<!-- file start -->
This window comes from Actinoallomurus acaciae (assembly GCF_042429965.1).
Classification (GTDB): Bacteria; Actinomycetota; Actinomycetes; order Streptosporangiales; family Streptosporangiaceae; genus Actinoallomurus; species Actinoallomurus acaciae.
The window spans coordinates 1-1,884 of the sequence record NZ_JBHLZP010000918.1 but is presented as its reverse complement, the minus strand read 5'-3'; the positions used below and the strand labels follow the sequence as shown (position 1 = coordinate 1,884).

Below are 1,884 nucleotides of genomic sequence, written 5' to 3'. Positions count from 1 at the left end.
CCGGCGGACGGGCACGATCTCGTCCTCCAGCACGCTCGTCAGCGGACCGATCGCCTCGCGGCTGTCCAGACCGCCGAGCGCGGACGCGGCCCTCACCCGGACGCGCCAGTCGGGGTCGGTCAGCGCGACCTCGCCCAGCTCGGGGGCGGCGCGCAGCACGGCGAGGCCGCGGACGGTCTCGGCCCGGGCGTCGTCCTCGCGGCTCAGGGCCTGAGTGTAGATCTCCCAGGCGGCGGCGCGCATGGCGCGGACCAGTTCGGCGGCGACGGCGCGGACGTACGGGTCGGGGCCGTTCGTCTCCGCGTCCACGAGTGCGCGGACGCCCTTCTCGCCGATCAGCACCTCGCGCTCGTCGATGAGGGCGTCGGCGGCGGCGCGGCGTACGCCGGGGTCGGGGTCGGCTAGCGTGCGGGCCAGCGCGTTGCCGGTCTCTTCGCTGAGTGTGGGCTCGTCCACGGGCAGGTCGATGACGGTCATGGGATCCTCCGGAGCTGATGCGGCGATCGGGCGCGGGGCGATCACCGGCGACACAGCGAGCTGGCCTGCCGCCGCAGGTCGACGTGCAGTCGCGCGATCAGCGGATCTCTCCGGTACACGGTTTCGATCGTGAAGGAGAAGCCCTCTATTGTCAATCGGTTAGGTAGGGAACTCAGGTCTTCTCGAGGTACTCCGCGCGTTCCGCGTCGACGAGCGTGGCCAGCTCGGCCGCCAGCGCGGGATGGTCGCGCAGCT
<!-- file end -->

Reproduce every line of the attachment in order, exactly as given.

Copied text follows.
This window comes from Actinoallomurus acaciae (assembly GCF_042429965.1).
Classification (GTDB): Bacteria; Actinomycetota; Actinomycetes; order Streptosporangiales; family Streptosporangiaceae; genus Actinoallomurus; species Actinoallomurus acaciae.
The window spans coordinates 1-1,884 of the sequence record NZ_JBHLZP010000918.1 but is presented as its reverse complement, the minus strand read 5'-3'; the positions used below and the strand labels follow the sequence as shown (position 1 = coordinate 1,884).

Below are 1,884 nucleotides of genomic sequence, written 5' to 3'. Positions count from 1 at the left end.
CCGGCGGACGGGCACGATCTCGTCCTCCAGCACGCTCGTCAGCGGACCGATCGCCTCGCGGCTGTCCAGACCGCCGAGCGCGGACGCGGCCCTCACCCGGACGCGCCAGTCGGGGTCGGTCAGCGCGACCTCGCCCAGCTCGGGGGCGGCGCGCAGCACGGCGAGGCCGCGGACGGTCTCGGCCCGGGCGTCGTCCTCGCGGCTCAGGGCCTGAGTGTAGATCTCCCAGGCGGCGGCGCGCATGGCGCGGACCAGTTCGGCGGCGACGGCGCGGACGTACGGGTCGGGGCCGTTCGTCTCCGCGTCCACGAGTGCGCGGACGCCCTTCTCGCCGATCAGCACCTCGCGCTCGTCGATGAGGGCGTCGGCGGCGGCGCGGCGTACGCCGGGGTCGGGGTCGGCTAGCGTGCGGGCCAGCGCGTTGCCGGTCTCTTCGCTGAGTGTGGGCTCGTCCACGGGCAGGTCGATGACGGTCATGGGATCCTCCGGAGCTGATGCGGCGATCGGGCGCGGGGCGATCACCGGCGACACAGCGAGCTGGCCTGCCGCCGCAGGTCGACGTGCAGTCGCGCGATCAGCGGATCTCTCCGGTACACGGTTTCGATCGTGAAGGAGAAGCCCTCTATTGTCAATCGGTTAGGTAGGGAACTCAGGTCTTCTCGAGGTACTCCGCGCGTTCCGCGTCGACGAGCGTGGCCAGCTCGGCCGCCAGCGCGGGATGGTCGCGCAGCT